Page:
Thursday, August 27, 2015

Can Google Rig Democratic Elections? Have They Already?

What influences voters is a central question in Political Science.  It is widely accepted that, to some extent, people's votes are influenced by the media, family, friends, income, education, and much more.  But last week, research psychologist Robert Epstein wrote a controversial piece in Politico detailing how Google trumps them all and could outright "rig" the 2016 election.  He boldly declares, "the Search Engine Manipulation Effect (SEME) turns out to be one of the largest behavioral effects ever discovered" and that it is "a serious threat to the democratic system of government."

Based on data collected in a research study, he asserts that Google's search algorithm - the way Google decides in what order to rank search results for a given term - can easily shift the voting preferences of undecided voters by 20% percent or more, and even up to 80% in some demographic groups - "with virtually no one knowing they are being manipulated".

His logic is based largely on the fact that 50% of the time Google users only click on the first two results, and that 90% of the time they never click beyond the first page of results.  Therefore, if someone searched for the term, "Chris Christie", for example, whether the algorithm listed on the first page negative stories about the Bridgegate scandal or positive stories about New Jersey's improved budget during Christie's tenure as governor, this would influence undecided voters by 20% or more.  And surely, 20% would be enough to swing an election in a candidate's favor.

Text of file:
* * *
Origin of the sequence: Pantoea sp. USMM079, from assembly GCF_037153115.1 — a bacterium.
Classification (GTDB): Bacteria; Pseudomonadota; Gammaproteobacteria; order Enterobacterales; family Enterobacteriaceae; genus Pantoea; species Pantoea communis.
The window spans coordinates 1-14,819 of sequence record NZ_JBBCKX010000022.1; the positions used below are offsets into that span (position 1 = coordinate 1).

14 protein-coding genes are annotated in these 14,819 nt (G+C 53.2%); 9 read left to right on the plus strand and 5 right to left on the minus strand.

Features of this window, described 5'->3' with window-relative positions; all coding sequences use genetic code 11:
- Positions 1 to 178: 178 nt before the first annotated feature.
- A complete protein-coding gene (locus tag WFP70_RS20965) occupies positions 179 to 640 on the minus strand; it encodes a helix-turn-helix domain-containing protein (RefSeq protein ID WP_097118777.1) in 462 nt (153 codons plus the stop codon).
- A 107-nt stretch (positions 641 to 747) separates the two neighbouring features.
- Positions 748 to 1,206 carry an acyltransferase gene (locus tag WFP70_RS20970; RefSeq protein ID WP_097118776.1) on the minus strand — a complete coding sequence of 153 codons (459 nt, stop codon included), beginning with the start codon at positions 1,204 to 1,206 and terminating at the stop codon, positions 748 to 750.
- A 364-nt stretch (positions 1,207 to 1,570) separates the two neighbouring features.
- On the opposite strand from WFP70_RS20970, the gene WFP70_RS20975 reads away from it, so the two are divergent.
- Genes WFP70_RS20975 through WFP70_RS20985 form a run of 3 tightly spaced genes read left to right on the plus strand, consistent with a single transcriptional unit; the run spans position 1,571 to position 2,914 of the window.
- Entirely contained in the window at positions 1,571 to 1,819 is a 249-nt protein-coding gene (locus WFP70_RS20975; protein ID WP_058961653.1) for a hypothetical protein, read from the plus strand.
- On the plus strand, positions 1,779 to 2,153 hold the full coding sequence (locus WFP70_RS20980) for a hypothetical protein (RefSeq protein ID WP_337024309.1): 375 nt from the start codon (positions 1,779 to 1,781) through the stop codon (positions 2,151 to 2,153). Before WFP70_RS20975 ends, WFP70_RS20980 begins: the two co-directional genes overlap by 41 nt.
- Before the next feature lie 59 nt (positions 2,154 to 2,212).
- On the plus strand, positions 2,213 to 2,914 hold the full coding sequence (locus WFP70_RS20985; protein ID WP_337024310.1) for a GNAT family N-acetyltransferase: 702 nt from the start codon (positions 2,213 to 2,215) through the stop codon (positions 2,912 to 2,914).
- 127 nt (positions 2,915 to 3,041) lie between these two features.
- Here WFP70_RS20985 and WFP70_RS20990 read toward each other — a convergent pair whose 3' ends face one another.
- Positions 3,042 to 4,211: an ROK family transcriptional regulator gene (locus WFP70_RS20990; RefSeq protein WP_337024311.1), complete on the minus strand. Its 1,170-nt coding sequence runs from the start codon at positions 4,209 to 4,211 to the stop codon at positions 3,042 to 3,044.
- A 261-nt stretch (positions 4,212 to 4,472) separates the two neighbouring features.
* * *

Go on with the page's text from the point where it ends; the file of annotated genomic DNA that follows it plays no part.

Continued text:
Epstein even suggests that if campaigns stopped flooding the airwaves with media blitzes that cost a fortune in the weeks before an election, and instead focused simply on finding "the right person at Google" who would tweak the algorithm their way, that would have far more of an effect in turning swing voters.

Afraid yet?  That seems to be the point.  But there are a host of reasons why not to take this conspiracy theory for face value.

First, the point that Google's search algorithm is influential is virtually indisputable, but so what?  Google has for a long time now acted as a gatekeeper, or filter, for what information people ultimately access.  It is not a censor of content, but its rankings basically function as one.  However, it is a huge leap to conclude that "the right person at Google" could decide "which candidate is best for us" and "fiddle with search rankings accordingly".  Outlandish as this may seem, Epstein himself states that this is a "credible scenario under which Google could easily be flipping elections worldwide as you read this".

It doesn't get much more conspiracy-minded than that.

For their part, Google senior vice president Amit Singhal responded directly to Epstein's allegations, stating:
There is absolutely no truth to Epstein’s hypothesis that Google could work secretly to influence election outcomes. Google has never ever re-ranked search results on any topic (including elections) to manipulate user sentiment. Moreover, we do not make any ranking tweaks that are specific to elections or political candidates.

Second, there is the not-so-small matter of causality.  Epstein suggests that undecided voters click on the first few links about a candidate and make their decision who to vote for based on what they see.  However, what he overlooks is that the opposite is also true.  As people surf the web, and blog, and tweet, and link to stories about candidates, they are the ones determining which links will come up first in the search results.  In other words, people are influencing the algorithm as much as, if not more than, the algorithm is influencing them.

In this way, many political activists across the ideological spectrum have long sought to game Google's algorithm to their preferred candidate's advantage.  But vocal activists trying to influence people's votes is hardly a new phenomenon and, when they succeed, it counters the notion of top-down algorithmic control.